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Volume 7 - Opinions of Counsel SBEA No. 1

Opinions of Counsel index

Municipal corporations exemption (building leased to veterans’ organization) - Real Property Tax Law, § 406:

A building owned by a village and leased to a veterans’ organization for use as a social and meeting hall is not being “held/or a public use,” as that phrase is used in section 406(1) of the Real Property Tax Law, and is, therefore, not entitled to exemption pursuant to that subdivision.

A veterans’ organization sold its meeting hall to a village. The village then leased the hall back to the veterans’ organization for a monthly rental of $300. A tavern with eating facilities which is open to the public is operated on the premises. The question concerns the taxable status of the property.

Subdivision 1 of section 406 of the Real Property Tax Law exempts from taxation and certain special ad valorem levies and special assessments real property owned by a municipal corporation located within its corporate limits when the property is “held for a public use.” The leading case construing this subdivision is Town of Harrison v. County of Westchester, 13 N.Y.2d 258, 196 N.E.2d 240, 246 N.Y.S.2d 593 (1963), wherein the Court stated:

Subdivision 1 of section 406 of the Real Property Tax Law provides that property owned by a municipal corporation within its corporate limits is exempt from taxation only if “held for a public use". Although what comprises “a public use” within the meaning of the statute “has never been defined with exactitude” and “must necessarily depend upon the peculiar circumstances of each case”, it has been said, and most appropriately, that “‘Held for a public use,’ in this connection, means that the property should be occupied, employed, or availed of, by and for the benefit of the community at large, and implies a possession, occupation and enjoyment by the public, or by public agencies.” (County of Herkimer v. Village of Herkimer, 251 App. Div. 126, 128, 295 N.Y.S. 629, 634, affd, 279 N.Y. 560, 18 N.E.2d 854.) (13 N.Y.2d at 263).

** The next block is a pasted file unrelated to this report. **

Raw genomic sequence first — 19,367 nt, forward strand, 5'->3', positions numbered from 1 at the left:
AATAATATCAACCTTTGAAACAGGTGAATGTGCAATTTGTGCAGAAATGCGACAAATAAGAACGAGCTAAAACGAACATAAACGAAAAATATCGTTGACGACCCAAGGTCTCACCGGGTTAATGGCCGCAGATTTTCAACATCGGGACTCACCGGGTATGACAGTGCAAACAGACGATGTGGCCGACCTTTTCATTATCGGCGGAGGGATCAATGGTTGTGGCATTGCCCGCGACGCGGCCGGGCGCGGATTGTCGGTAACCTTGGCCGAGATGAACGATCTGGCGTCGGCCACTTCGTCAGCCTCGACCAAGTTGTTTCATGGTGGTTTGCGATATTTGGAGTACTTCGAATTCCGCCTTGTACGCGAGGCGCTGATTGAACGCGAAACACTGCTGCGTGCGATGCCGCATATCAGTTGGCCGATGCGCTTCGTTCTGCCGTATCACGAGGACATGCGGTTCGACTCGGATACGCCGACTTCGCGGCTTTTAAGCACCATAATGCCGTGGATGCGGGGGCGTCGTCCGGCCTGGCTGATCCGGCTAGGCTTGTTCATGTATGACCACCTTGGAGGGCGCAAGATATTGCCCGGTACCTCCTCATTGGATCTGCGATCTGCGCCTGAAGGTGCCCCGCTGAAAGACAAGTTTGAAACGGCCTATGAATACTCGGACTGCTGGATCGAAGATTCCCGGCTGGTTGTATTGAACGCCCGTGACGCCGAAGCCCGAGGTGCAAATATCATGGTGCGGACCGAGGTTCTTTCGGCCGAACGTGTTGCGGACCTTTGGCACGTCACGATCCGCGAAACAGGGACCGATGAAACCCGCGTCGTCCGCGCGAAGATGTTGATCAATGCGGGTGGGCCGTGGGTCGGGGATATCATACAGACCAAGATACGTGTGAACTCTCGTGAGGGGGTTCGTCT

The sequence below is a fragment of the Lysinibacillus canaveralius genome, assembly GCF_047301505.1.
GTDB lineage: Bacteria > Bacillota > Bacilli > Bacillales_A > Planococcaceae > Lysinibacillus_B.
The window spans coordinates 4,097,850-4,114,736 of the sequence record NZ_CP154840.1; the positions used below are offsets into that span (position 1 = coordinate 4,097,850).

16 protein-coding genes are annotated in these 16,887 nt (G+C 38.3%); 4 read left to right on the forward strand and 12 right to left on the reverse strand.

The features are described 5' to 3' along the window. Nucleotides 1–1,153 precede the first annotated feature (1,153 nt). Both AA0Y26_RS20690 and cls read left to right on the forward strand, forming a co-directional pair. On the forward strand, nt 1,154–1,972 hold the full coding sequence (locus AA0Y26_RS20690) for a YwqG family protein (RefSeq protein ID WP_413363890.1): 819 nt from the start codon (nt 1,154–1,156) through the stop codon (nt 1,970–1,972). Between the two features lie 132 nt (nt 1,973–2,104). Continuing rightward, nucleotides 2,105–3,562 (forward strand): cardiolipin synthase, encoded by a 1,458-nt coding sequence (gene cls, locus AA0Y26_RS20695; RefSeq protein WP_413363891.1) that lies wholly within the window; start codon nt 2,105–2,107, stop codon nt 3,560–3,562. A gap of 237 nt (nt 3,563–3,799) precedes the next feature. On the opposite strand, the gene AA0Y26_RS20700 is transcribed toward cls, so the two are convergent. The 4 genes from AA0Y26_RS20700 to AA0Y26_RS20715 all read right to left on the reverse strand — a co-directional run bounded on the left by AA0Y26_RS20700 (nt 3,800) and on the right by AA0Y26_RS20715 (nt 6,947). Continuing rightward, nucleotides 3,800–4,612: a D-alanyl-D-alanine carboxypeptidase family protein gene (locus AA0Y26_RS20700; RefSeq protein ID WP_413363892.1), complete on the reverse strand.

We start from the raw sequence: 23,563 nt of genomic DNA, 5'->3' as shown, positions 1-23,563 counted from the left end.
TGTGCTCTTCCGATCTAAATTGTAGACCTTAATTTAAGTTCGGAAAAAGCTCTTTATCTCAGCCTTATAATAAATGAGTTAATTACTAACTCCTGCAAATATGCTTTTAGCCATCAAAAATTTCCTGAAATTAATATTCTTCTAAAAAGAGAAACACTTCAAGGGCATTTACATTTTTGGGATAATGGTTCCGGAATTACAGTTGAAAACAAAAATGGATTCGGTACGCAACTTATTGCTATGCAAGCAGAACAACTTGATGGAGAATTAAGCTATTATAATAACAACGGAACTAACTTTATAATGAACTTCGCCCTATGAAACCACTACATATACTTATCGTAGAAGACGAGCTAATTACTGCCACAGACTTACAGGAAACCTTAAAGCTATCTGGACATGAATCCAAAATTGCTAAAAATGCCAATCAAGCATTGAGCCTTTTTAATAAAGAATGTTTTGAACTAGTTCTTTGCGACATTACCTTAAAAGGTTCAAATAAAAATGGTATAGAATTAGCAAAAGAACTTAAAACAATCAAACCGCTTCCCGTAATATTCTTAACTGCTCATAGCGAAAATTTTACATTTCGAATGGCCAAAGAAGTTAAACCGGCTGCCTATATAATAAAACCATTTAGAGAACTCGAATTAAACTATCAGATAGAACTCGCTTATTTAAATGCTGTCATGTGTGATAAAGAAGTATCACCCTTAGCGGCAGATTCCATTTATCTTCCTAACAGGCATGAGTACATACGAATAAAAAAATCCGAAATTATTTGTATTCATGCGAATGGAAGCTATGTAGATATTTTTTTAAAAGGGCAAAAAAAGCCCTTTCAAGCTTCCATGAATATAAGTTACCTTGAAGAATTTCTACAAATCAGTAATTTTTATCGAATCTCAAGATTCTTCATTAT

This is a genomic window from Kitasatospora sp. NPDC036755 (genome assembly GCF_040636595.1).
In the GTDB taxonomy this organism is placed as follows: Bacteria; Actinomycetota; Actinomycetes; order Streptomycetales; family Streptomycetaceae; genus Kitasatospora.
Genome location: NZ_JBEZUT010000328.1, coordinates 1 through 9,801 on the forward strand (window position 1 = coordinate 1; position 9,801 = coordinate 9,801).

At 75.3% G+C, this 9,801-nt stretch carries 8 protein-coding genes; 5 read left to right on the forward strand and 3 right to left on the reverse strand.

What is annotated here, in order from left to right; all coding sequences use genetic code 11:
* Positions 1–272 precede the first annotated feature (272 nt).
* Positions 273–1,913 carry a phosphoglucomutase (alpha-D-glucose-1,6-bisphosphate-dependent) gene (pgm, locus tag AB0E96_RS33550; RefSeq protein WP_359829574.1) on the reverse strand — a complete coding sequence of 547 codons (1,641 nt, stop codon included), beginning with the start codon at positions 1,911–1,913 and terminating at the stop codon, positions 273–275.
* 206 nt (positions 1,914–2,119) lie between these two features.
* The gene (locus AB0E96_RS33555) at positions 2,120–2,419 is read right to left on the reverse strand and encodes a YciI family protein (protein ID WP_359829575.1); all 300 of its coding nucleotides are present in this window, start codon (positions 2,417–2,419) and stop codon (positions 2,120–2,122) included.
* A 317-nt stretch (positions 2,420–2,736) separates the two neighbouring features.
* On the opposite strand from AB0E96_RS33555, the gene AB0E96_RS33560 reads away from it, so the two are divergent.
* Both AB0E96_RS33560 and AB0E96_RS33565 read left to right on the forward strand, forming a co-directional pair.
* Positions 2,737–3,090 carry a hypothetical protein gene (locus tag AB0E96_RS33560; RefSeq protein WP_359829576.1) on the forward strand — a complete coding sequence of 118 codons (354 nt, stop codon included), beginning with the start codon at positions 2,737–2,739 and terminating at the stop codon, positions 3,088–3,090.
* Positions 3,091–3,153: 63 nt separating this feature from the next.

It is clear from the Harrison case and others that the performance of activities on public property by private organizations does not necessarily remove the right to exemption pursuant to section 406(1), provided that the private party using the property is performing a municipal function which a State law authorizes the owning municipality to perform (Town of Harrison v. County of Westchester, supra [operation of an airport]; People ex rel. Mayor v. Board of Assessors, 111 N.Y. 505, 19 N.E. 90 (1888) [operation of a ferry]; People ex rel. I.R.T. Co. v. State Board of Tax Commissioners, 126 App. Div. 610, 110 N.Y.S. 577 (3d Dept., 1908) [operation of a subway]; see also, Fallica v. Town of Brookhaven, 69 A.D.2d 572, 419 N.Y.S.2d 102 (2d Dept., 1979) concerning “public use”).

From the by-laws of the veterans’ organization, and the lease between it and the village, it appears that the primary use of the property, following the transfer of title to the village, is the same as it was prior to the transfer, viz., a social and meeting hall for veterans’ organizations. In our opinion, this is not “a public use” as that term is used in section 406(1) of the Real Property Tax Law, and the property is therefore not entitled to exemption pursuant to that subdivision.

May 20, 1980

Updated: